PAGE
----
Systematic Review of Valbenazine Shows Its Efficacy
In April, 2017, valbenazine (Ingrezza) became the only medication approved by the US Food and Drug Administration (FDA) with a specific indication for treating tardive dyskinesia (TD).
This usually irreversible condition typically results from the use of dopamine receptor blockers to treat psychiatric disorders and is characterized by involuntary, repetitive, and aimless movements. Moreover, because patients’ social contacts may find these involuntary movements disconcerting, TD may further stigmatize many patients already stigmatized because of a psychiatric diagnosis.
To evaluate the clinical utility of valbenazine — a reversible inhibitor of vesicular monoamine transporter 2 (VMAT2) — Leslie Citrome (pictured), MD, MPH, clinical professor of psychiatry and behavioral sciences at New York Medical College in Valhalla, New York, recently conducted a systematic review of all available clinical reports of studies of valbenazine for the treatment of TD. Citrome then extracted the principal results of these studies and used them to calculate the number needed to treat (NNT) and the number needed to harm (NNH) for relevant outcomes. These two numbers are measures of a drug’s effect size, either positive (for NNT) or negative (for NNH), and indicate how many patients must be treated with one agent instead of another to obtain one more outcome of interest.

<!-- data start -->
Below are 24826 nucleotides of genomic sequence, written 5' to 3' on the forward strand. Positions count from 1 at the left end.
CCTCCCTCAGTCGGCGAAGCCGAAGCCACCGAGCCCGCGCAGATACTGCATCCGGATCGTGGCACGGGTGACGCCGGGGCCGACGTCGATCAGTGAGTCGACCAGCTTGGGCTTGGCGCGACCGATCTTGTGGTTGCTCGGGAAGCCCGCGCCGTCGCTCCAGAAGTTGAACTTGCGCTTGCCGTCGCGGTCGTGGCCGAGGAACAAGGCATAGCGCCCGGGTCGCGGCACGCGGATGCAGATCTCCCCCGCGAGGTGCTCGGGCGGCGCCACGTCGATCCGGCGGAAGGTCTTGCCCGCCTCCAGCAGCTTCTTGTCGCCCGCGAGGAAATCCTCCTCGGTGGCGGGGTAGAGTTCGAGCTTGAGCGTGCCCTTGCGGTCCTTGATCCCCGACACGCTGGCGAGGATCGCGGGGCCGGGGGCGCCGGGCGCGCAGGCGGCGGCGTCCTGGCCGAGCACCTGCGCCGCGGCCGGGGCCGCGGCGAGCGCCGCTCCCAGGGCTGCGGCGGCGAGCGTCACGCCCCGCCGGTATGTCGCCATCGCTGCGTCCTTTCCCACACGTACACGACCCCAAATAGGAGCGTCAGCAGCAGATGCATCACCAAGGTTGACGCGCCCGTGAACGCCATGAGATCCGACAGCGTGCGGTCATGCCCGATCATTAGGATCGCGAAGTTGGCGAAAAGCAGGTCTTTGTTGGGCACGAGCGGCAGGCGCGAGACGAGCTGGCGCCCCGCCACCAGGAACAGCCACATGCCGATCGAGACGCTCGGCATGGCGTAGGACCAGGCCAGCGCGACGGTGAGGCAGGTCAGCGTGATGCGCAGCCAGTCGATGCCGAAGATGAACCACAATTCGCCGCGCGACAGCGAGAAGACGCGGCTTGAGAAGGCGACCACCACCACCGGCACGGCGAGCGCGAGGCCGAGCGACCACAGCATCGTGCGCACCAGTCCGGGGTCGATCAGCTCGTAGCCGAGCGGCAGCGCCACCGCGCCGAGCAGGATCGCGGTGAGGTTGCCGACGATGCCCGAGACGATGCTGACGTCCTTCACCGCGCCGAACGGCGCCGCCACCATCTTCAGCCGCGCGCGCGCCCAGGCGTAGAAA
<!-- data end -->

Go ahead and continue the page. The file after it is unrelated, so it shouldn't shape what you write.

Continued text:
NYMC Faculty: Leslie L. Citrome, M.D., M.P.H., clinical professor of psychiatry & behavioral sciences